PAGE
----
A single autoantigen in Goodpasture's syndrome identified by a monoclonal antibody to human glomerular basement membrane.Lab Invest. 1987 Jan; 56(1):23-31.LI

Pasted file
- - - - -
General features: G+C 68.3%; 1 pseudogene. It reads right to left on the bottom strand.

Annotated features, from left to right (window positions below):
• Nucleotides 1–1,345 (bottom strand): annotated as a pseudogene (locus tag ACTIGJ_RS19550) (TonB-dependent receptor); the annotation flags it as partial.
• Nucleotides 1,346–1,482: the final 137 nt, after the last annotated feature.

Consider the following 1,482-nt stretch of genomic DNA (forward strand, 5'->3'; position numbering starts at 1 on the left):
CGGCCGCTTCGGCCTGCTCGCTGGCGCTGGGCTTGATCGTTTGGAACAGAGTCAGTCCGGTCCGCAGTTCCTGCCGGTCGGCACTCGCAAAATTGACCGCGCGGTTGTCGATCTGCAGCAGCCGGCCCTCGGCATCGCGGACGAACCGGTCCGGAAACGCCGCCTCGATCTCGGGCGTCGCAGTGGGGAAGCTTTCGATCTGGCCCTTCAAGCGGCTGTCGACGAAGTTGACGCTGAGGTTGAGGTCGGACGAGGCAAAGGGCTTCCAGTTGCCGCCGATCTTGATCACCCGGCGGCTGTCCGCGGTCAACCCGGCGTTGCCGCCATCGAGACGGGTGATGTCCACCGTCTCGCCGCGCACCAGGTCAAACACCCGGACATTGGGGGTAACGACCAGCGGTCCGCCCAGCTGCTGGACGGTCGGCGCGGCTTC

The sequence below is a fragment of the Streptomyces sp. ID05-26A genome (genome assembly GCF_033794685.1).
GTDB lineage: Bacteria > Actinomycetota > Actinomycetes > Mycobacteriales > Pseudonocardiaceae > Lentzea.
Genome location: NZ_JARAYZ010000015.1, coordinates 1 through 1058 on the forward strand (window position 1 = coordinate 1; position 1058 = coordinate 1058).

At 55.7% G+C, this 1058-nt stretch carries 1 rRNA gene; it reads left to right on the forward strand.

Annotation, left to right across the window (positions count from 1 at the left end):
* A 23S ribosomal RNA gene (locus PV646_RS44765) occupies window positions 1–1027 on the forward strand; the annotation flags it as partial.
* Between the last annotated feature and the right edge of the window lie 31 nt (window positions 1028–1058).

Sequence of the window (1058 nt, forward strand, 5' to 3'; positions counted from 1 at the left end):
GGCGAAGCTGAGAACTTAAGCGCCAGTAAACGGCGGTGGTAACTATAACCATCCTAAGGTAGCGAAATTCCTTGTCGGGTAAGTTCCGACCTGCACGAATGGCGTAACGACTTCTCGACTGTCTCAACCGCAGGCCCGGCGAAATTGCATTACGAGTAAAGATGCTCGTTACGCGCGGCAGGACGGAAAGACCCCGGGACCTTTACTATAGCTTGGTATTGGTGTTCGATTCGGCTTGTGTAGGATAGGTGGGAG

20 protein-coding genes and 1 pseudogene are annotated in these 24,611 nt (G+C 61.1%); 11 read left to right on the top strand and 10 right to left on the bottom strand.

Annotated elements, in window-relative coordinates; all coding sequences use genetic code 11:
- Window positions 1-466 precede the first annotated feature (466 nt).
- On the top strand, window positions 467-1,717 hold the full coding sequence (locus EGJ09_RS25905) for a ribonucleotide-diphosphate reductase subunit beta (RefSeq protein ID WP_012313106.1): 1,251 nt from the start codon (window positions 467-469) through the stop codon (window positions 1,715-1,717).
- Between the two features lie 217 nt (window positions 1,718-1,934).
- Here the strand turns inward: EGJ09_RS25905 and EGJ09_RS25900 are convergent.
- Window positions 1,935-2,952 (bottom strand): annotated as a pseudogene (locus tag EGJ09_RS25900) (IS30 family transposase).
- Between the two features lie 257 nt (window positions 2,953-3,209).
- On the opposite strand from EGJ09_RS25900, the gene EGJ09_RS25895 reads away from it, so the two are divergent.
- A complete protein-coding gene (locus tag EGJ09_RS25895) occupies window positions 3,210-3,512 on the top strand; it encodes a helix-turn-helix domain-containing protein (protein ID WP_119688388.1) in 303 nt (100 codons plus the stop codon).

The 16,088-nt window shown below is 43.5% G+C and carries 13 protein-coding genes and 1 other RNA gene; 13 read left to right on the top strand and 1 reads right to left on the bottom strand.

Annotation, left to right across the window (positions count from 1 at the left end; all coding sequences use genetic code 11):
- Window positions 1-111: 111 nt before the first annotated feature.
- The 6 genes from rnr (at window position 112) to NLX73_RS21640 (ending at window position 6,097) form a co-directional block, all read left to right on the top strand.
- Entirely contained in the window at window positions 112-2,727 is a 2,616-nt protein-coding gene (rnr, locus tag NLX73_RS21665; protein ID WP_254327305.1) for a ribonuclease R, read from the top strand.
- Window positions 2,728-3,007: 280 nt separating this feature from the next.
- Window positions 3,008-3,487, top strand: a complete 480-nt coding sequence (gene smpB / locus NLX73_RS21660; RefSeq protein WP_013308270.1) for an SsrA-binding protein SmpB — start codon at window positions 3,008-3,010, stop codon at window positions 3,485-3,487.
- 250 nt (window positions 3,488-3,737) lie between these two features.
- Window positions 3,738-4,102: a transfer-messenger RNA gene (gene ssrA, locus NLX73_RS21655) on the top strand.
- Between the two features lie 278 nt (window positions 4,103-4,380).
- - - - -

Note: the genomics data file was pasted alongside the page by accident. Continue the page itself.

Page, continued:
A mouse monoclonal antibody (P1) to the autoantigenic component of human glomerular basement membrane (GBM) was used to study the immunochemistry and tissue distribution of the Goodpasture antigen and the specificity of the human autoimmune response in Goodpasture's syndrome (anti-GBM disease). In solid phase assays, monoclonal antibody P1 bound to collagenase-solubilized human GBM (the ligand used in assays for human autoantibody), but not to other biochemically defined components of basement membrane. On Western blotting, P1 bound to the same 6 bands in solubilized GBM (between 26 and 58 kilodaltons with major bands at 26 and 54 kilodaltons) that were recognized by sera from all 42 patients studied with anti-GBM disease. Preincubation with sera from 8/8 patients blocked the subsequent binding of P1 from 83 to 89% on densitometer scanning of the Western blot; and preincubation with P1 blocked the binding of sera from 6/6 patients from 58 to 89%. Indirect immunofluorescence and immunoperoxidase studies revealed that the pattern of binding of P1 was identical to that of antibody eluted from the kidneys of a patient with Goodpasture's syndrome; there was linear binding to GBM, Bowman's capsule, and distal tubular basement membrane. In addition, P1 bound to basement membranes in lung and choroid plexus, and to membranes of the lens capsule, choroid, and retina of the eye and cochlea, but not to other organs studied. It is concluded that there is a single major autoantigenic component of human GBM (the Goodpasture antigen), which is present on fragments of different molecular weight in the collagenase digest. This antigen is distributed throughout well-defined basement membranes known to be involved in both Goodpasture's and Alport's syndromes. Human anti-GBM antibodies bind to the same (or closely related) determinants which are recognized by P1, demonstrating that the autoimmune response in Goodpasture's syndrome is of highly restricted specificity.